Beyond Blue offered something refreshing when it launched last year, with its blend of explorative-gameplay and bite-size documentaries teaching players about the wonders found under the sea. It’s very much an educational experience, but one that’s fleshed out with plenty of exploration, interactions with creatures, and, of course, deep sea swimming. You’re learning, but it’s the fun kind.
It has recently made its way to the Nintendo Switch too, allowing gamers to embark on a deep-sea adventure in the palm of their hands. However, whilst it still offers the same satisfying gameplay mechanics found on other platforms, a lot of the magic is lost thanks to the downgraded visuals.
Check out a gallery of screenshots down below:
The core gameplay experience of Beyond Blue revolves around a researcher named Mirai, who works with OceanX to study the creatures found in the ocean. It’s worth mentioning from the get-go that this isn’t an action-orientated title, so you won’t be battling with sharks or fighting off nasties from even deeper in the sea – instead, you’ll track their movements and scan them to learn more details about each creature. It’s a very tranquil experience really and it feels good to simply swim about and see all the wondrous sights that lie in the deep blue sea.
Tracking creatures is simple enough, with the player simply having to get close enough to the target and hold down the right shoulder button to analyse them for details. It’s not taxing at all and it’s not as if it’s ever difficult to reach your targets, making it almost feel like a ‘walking simulator’ in some ways (thought I guess the more apt term would be a ‘diving simulator’). That’s not a criticism, though; it felt really nice being able to explore each of the dive areas and see all of the little secrets they had to offer, whilst it was easy to get distracted taking in the sights or simply scouring each area for other sea life that might be meandering around.
“It’s worth mentioning from the get-go that this isn’t an action-orientated title, so you won’t be battling with sharks or fighting off nasties from even deeper in the sea – instead, you’ll track their movements and scan them to learn more details about each creature.”
The experience is also fleshed out with narrative segments, with Mirai constantly in contact with her team who will point her in the right direction of her objectives and discuss the creatures she encounters. Players will also spend time on their submarine when not diving, where they’re able to interact with the team and Mirai’s family on a more personal level. Whilst there’s nothing too exciting to be seen here, it was cool to see how real-world relationships and dilemmas could correlate with those found under the sea – that might sound a little confusing to read, but it’s explored in more depth in the game. Everything is made all the more believable by the top-notch voice acting, with some impressive performances on offer across the board.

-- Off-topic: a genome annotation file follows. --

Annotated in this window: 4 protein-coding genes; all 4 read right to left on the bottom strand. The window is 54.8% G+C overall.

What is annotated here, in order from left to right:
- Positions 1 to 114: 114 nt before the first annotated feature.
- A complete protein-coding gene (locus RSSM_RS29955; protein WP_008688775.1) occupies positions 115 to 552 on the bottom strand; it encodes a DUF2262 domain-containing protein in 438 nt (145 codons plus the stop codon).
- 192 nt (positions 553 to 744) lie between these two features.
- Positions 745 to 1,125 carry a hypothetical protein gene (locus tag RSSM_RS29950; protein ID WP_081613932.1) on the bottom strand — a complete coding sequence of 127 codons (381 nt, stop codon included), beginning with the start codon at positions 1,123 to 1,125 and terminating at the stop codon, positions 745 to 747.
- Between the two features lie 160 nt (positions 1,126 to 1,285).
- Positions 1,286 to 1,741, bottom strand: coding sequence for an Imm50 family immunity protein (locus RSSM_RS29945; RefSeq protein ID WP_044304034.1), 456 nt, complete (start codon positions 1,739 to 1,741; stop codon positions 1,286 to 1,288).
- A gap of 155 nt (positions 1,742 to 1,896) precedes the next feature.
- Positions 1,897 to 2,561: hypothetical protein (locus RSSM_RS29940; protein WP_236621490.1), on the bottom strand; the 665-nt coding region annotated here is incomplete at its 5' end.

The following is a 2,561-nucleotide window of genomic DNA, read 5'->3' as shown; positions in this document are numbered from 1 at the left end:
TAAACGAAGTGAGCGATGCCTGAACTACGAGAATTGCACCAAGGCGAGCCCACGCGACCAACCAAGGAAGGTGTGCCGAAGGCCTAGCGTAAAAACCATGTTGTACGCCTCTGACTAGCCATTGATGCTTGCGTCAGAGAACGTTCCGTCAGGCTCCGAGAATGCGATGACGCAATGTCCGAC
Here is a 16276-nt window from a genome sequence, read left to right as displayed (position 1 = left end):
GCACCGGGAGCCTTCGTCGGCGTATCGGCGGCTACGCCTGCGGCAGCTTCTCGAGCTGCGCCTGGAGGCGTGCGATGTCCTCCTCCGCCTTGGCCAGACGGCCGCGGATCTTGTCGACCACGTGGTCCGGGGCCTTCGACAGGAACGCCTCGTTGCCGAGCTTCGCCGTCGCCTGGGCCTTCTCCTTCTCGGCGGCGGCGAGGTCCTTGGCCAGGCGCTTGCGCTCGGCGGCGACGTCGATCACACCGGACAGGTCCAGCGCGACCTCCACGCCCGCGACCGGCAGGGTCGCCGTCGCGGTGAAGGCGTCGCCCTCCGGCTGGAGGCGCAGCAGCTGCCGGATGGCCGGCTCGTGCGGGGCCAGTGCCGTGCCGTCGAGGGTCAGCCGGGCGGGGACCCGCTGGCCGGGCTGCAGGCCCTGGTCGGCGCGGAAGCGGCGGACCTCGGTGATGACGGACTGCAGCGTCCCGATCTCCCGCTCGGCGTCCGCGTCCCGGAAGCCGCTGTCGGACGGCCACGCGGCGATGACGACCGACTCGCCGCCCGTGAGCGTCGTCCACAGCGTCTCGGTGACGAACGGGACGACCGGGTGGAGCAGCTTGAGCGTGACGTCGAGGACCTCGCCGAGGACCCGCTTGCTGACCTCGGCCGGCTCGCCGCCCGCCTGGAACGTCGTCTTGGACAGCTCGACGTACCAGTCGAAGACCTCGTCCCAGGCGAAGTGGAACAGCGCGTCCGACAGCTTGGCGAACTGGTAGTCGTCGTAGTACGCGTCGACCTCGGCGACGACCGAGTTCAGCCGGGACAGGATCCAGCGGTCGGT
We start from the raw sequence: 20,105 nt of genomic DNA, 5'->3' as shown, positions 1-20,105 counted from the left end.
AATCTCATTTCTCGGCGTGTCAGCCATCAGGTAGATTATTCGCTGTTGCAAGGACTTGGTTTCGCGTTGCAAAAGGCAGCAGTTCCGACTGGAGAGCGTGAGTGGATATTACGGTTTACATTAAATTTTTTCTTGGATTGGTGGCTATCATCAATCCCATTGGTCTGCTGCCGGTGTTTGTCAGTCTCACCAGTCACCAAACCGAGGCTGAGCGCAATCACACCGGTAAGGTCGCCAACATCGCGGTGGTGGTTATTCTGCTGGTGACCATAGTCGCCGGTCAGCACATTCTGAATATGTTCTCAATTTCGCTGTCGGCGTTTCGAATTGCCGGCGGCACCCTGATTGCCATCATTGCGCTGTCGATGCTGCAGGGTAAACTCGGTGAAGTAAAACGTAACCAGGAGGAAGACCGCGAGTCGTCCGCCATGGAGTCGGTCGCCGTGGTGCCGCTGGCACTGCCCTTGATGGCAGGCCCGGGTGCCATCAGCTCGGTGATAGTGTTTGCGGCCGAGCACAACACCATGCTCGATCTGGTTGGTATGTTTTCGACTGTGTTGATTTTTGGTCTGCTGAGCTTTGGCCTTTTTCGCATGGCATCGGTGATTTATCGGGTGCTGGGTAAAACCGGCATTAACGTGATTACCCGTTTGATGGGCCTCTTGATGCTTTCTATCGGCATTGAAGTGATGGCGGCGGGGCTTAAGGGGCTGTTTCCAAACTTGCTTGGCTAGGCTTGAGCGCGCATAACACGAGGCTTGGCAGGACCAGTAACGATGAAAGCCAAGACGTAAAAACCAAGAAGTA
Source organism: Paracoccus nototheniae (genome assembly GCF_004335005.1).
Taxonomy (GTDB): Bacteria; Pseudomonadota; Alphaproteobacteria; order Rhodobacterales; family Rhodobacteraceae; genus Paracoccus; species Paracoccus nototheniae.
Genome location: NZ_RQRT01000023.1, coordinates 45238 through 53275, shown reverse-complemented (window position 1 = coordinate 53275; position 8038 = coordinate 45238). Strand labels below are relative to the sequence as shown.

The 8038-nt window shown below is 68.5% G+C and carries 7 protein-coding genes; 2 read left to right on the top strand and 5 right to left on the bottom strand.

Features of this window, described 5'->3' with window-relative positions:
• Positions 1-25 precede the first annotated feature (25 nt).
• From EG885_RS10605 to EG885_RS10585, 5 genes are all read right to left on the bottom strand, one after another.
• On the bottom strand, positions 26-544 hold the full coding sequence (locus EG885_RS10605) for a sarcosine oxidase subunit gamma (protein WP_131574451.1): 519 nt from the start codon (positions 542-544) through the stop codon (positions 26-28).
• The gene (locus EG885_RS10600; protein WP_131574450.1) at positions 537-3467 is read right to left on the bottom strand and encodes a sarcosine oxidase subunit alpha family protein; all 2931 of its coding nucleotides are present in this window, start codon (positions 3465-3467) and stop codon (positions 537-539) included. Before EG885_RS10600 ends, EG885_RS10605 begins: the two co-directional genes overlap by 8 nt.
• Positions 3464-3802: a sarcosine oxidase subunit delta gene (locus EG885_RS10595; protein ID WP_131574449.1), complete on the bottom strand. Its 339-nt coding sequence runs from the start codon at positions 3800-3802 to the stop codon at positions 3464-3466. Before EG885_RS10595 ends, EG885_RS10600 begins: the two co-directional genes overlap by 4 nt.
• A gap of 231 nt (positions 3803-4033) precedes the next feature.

It’s clear that Beyond Blue offers an enjoyable experience, whilst I haven’t even touched upon the mini-documentaries that give a real-life and more informative take on the creatures you encounter. Seeing how these correlated with your findings in-game was really neat and one of my favourite aspects of the game, with it clear that the developer did a good job when it came to authenticity.
“A game like this feels like it relies heavily on its presentation and presence, and whilst that’s something that it gets right on other platforms, the Nintendo Switch’s lesser visuals do take away some of the magic.”
Despite this, I found that I preferred playing it on other platforms over the Nintendo Switch. Whilst the sea creatures look pretty good up close, the lower resolution means that the environment can look a bit blurry in places, whilst there are also some sketchy textures that lack detail. It’s also guilty of having a fair bit of pop-in, with segments of the locales you explore only coming into view when you’re close enough. Don’t get me wrong, nothing looks awful in the game, but it looks MUCH better elsewhere. A game like this feels like it relies heavily on its presentation and presence, and whilst that’s something that it gets right on other platforms, the Nintendo Switch’s lesser visuals do take away some of the magic.
Beyond Blue Review
Beyond Blue is a refreshing experience that allows players to experience the wonders of the ocean – I just wish it looked better on the Nintendo Switch. It’s still fun to explore the sea, learn more about its creatures, and check out the mini-documentaries included, whilst the way that the narrative correlates with the sea life is neat too. It’s just clear that some sacrifices were made when it came to the visuals, which does take away some of the sense of wonder that the game has on other platforms.
Developer: E-Line Media
Publisher: E-Line Media
Platform(s): Nintendo Switch (Reviewed), PlayStation 4, Xbox One, PC